9. 9. o Negative obligations- those that require that we not interfere with the liberty of others.  A valid claim to liberty. Because no one has to act to honor it  Ex. the right not to be beaten, sold into slavery, etc. o Positive obligations- require that certain people or institutions provide benefits or services.  A valid claim on goods and services. Someone has to provide something.  Ex. rights to food, medical care and insurance. Virtue ethics - Ethics should look to decision making by persons of good character, that is, a virtuous person. - Descends from the classical Hellenistic tradition represented by Plato and Aristotle. - People acquire virtues as they do skills. - Aristotle says a virtuous character is neither natural nor unnatural; its cultivated and made a part of the individual much like a language or tradition. - This approach relies on the importance of having correct motivational structure. - The person disposed by character to be generous, caring, compassionate, sympathetic and fair who should be the one recommended, admired, praised and held up as a moral model. Common-morality theories - According to this approach, virtually all people in all cultures grow up with an understanding of the basic demands of morality. - The common morality is simply the set of norms shared by all persons who are seriously committed to the objectives of morality. A prologue to theories of Justice - Distinctions between just procedures and just results exist. Preferably to have both. The moral point of view - All theories discussed in this chapter share certain elements that could be referred to as the right attitude to take in ethics. This is often referred to as “the moral point of view”. - The moral point of view is rational in the sense that it involves the application of reason rather than feeling or mere inclination. - The moral point of view is universal in the sense that the principles or propositions ascertained therefrom apply to all persons and to all relevantly similar circumstances. - The moral point of view is impartial in the sense that a moral judgment is formed without regard to particular advantaging or disadvantaging properties of persons. Notes: Extra credit: 1. What is the basic proposition of utilitarian ethical theory? 2. What is the basic proposition of Kantian ethical theory? 3. What is the fundamental similarity between utilitarian and Kantian ethical theories and what is the fundamental difference between them? - They are both normative ethical theories. What you ought to be doing. Practical ethics.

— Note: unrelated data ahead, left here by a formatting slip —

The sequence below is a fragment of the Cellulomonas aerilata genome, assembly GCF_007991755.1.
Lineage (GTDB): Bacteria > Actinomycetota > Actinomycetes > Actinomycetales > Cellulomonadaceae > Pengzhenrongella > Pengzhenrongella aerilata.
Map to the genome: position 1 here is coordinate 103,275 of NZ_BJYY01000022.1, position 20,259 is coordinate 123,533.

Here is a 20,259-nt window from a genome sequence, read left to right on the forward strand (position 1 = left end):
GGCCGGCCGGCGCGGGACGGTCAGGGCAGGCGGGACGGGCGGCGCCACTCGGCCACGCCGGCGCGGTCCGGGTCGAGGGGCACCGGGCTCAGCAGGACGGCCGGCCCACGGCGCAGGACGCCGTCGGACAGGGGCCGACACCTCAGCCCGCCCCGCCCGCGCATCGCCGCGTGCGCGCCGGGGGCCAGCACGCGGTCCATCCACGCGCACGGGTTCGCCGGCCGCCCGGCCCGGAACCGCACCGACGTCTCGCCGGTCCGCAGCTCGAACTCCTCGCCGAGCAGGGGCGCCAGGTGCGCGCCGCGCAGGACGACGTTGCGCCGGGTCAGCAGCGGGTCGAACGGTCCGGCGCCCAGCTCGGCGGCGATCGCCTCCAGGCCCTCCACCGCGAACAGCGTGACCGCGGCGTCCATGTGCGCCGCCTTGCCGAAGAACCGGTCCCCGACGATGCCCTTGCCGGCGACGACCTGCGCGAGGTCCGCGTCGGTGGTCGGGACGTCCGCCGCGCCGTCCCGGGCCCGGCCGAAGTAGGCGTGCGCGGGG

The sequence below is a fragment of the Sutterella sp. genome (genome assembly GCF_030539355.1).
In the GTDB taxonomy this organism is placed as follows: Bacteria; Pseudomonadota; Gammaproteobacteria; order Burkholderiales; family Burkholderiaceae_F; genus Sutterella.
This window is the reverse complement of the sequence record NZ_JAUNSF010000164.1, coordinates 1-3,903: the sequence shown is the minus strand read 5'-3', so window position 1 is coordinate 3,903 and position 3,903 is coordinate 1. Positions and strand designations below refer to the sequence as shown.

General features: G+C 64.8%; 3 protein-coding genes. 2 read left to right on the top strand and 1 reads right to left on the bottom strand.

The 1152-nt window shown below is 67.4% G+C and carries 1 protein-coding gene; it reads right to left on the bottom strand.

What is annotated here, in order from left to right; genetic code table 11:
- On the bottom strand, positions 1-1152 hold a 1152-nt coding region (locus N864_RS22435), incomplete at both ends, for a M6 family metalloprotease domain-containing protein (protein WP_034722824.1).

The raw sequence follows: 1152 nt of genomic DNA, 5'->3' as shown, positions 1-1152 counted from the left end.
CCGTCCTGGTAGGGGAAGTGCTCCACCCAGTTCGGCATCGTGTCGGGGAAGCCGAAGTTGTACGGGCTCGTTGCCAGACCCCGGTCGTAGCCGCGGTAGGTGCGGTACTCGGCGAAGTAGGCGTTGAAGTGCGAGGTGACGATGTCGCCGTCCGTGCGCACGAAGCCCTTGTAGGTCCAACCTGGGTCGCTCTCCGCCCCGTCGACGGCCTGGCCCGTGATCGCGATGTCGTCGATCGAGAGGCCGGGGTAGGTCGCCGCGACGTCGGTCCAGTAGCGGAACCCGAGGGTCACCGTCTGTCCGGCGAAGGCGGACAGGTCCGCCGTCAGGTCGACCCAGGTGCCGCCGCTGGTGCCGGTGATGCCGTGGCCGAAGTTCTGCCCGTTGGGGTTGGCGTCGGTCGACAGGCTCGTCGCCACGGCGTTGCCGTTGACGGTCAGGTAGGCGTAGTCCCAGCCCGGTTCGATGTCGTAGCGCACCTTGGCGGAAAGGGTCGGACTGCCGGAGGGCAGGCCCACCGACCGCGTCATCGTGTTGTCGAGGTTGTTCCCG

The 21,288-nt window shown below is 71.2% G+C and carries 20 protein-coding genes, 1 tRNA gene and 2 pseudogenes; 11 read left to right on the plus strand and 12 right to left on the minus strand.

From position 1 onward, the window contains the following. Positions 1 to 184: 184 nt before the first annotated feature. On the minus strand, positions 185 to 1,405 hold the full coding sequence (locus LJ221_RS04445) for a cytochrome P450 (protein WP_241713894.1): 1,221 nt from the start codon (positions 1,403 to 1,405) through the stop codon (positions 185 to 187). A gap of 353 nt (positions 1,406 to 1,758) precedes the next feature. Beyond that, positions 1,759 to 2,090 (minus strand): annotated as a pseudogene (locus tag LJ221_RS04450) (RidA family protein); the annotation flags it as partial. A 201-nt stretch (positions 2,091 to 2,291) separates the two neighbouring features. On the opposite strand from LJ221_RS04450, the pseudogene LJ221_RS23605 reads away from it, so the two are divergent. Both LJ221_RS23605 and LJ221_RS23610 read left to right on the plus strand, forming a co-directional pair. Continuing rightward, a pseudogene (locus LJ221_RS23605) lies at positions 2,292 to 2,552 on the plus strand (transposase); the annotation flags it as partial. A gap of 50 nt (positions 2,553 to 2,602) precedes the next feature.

10. 10. - Utilitarian theory is based off consequences or results. Kantian theory is you act out alone, regardless of consequences. Bonus re-do: Similarities: - The fundamental similarity between utilitarian and Kantian ethical theories is that they are both normative ethical theories. They explain what you ought to be doing. In class, you presented them to be thought of as “practical ethics”. Differences: - Utilitarian theory states that the moral worth of actions or practices is based off consequences or results. - Kantian theory states that you act out alone, regardless of consequences. Kant’s theory finds motives for actions to be the most important, in that it expects persons to make the right decisions for the right reasons, not basing the decision off future consequences. 3 things we call ethics: - 1. Descriptive o How people actually behave when confronted with an ethical decision. Not ought to do but what we indeed do. o Lawrence Kohlberg- said children learn what is right and wrong because of their punishments due to wrong behavior - 2. Philosophical o Concerns with how we define something like justice. How we conceptualize the basic terms that are involved in ethical thinking. - 3. Normative o What should one do. How should one behave when faced with an ethical decision. o Comprised of many different kinds of theories:  Consequentialist Determines what is right or wrong in terms of its outcome and consequences. Ethical egoist o The right thing to do is what is most beneficial to me. Utilitarian theory o Concern for the consequences of the action, but the consequences given the big picture. Not so much the action itself. o Act  Concerned with the outcome of a particular action. o Rule  Concerned with following the rules, except when breaking the rule results in a greater good for a greater amount of people.  Nonconsequentialist